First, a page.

Life & Other Drugs

Stress Balls, Motivational Posters, and Other Completely Goddamn Useless Things in My Room

February 3, 2017

I’m a high-strung person. I like the word high-strung to describe myself, largely because of its visual acuity. I feel it proffers the mental image that I am tangled up in a high wire above the streets of a bustling city, screaming for my life and unable to get down. Yes. This is how I like to describe my personality.

Now, I make no attempt to hide my anxious personality from others. (Mostly because I would fail miserably if I tried. I’ve been known to let out a blood-curdling shriek when brushed against, tapped on the shoulder, or presented with an innocent breakfast pastry.) Because of this, at any given birthday or holiday, any number of well-meaning friends and relatives are bound to gift me with objects that not-so-subtly say: “Bitch, you absolutely need to calm the fuck down.” I’m talking mini zen gardens; I’m talking self-help books; I’m talking an actual, literal gift certificate for a free therapy session.

Many of these items I merely ignore or give away. (Free massage coupon? No thank you. I can’t imagine anything more stressful than sitting in a dark, perfumed room being rubbed by a complete stranger, and anyone who feels relaxed by it clearly never developed a healthy sense of stranger danger in preschool.) However, some of them have stuck with me through the years—either because they’re aesthetically pleasing, or because I’m holding on to some vague, false hope that some day, it may actually help me calm the fuck down, even a little bit. They never calm me down. In fact, most of these items just make me ten thousand times more stressed. Allow me to explain, with a virtual tour of my room.

Take this Buddha Board.


For those of you who have never been to a distinctly terrible generic gift shop, a Buddha Board is a special canvas on which you can paint with water. The water then evaporates, and the canvas is blank again. So you can paint with water. Again. It’s supposed to be a lesson in letting go and being zen and channeling your inner Buddha and all that other yikesy, culturally-appropriative stuff that tends to come with distinctly terrible generic gift shop merchandise. I’ve had it for a while now, and I have still not learned this lesson. Because SOMETIMES, I’m sitting at my desk, innocently googling pictures of Scarlett Johanssen’s forearms, and I dip that little Buddha brush into water, and I start to trace a little water dragon onto my board. But shocker! The little water dragon ends up being super cute! And then I don’t want it to disappear! But if I take a picture on my phone then I’m disrespecting the central tenet of the Buddha board! So I just watch as my new little dragon friend slowly evaporates into nothingness. There it is. I killed him. And then I burst into tears, and then I paint a new dragon with my tears, and the vicious cycle starts all over again until my tear ducts have crusted up from overuse!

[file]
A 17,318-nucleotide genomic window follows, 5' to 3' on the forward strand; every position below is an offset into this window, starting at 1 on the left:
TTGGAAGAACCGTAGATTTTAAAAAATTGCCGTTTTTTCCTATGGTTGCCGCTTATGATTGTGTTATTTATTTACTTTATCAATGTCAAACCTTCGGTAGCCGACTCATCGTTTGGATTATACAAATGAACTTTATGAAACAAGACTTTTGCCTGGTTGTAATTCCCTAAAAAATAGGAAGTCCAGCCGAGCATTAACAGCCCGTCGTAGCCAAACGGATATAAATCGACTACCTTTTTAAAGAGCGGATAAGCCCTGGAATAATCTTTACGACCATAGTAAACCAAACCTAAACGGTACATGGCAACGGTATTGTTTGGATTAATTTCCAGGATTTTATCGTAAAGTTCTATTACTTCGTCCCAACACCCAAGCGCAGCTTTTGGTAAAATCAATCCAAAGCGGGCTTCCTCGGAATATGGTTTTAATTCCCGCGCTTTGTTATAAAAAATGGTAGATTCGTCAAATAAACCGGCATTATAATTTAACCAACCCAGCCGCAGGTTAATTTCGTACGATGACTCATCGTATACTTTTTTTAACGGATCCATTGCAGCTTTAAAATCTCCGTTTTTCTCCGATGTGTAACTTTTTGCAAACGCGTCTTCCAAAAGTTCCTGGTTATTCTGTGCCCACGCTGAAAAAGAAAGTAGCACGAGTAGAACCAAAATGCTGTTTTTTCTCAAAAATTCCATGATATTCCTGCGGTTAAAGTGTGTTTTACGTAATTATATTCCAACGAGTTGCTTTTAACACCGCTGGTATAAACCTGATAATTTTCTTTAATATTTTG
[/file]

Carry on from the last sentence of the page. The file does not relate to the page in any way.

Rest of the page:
Do you see now?! Do you see the stress it brings me?!

Another example: this adult coloring book.

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Completely unused, because guess what? The only thing more stressful than being rubbed by a complete stranger is sitting hunched over at your desk, coloring in one of ten thousand tiny little scales comprising a giant fish and trying desperately not to making any sudden moves that force your flimsy colored pencil outside the lines! The first and last time I tried to color in a page from this book, I finished one perfect corner of the mandala, panicked about the possibility of not coloring the rest of it nearly as well, and ripped it out of the coloring book as is. Seriously, the half-done drawing is still on my fridge.

The only stress-reducing item that has ever offered me any semblance of solace is this little bucket of Play-Doh.

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It’s squishy. It smells nice. It hasn’t hardened, because I’m so meticulous about giving it some well deserved R&R in its container after a long day of being repeatedly smashed in frustration against my desk. But. Deep inside my perfect little purple ball of Play-Doh, there is a disgusting, menacing secret—a secret that, hard as I try, I can’t help but remember every time I squish that dough through my fingers. A secret that eats me alive, and just stresses me out more.


Yes. An orange blemish, from when I once let my precious Play-Doh mingle with its friend from a neighboring can. A contamination of the pure purple that I will absolutely never let go.

And then we have this book.


I don’t think I need to say much more about it. So what’s wrong with it? Well, take a look at this excerpt:


This occurs in the acknowledgements. I mean, dude, I get that you’re trying to teach me that shit like this isn’t a big deal, but can you at least wait to screw up until like, Chapter 8, when I’ve learned to accept it?

Hot damn. I just can’t catch a break.

Images via Ali MacLeod and via.

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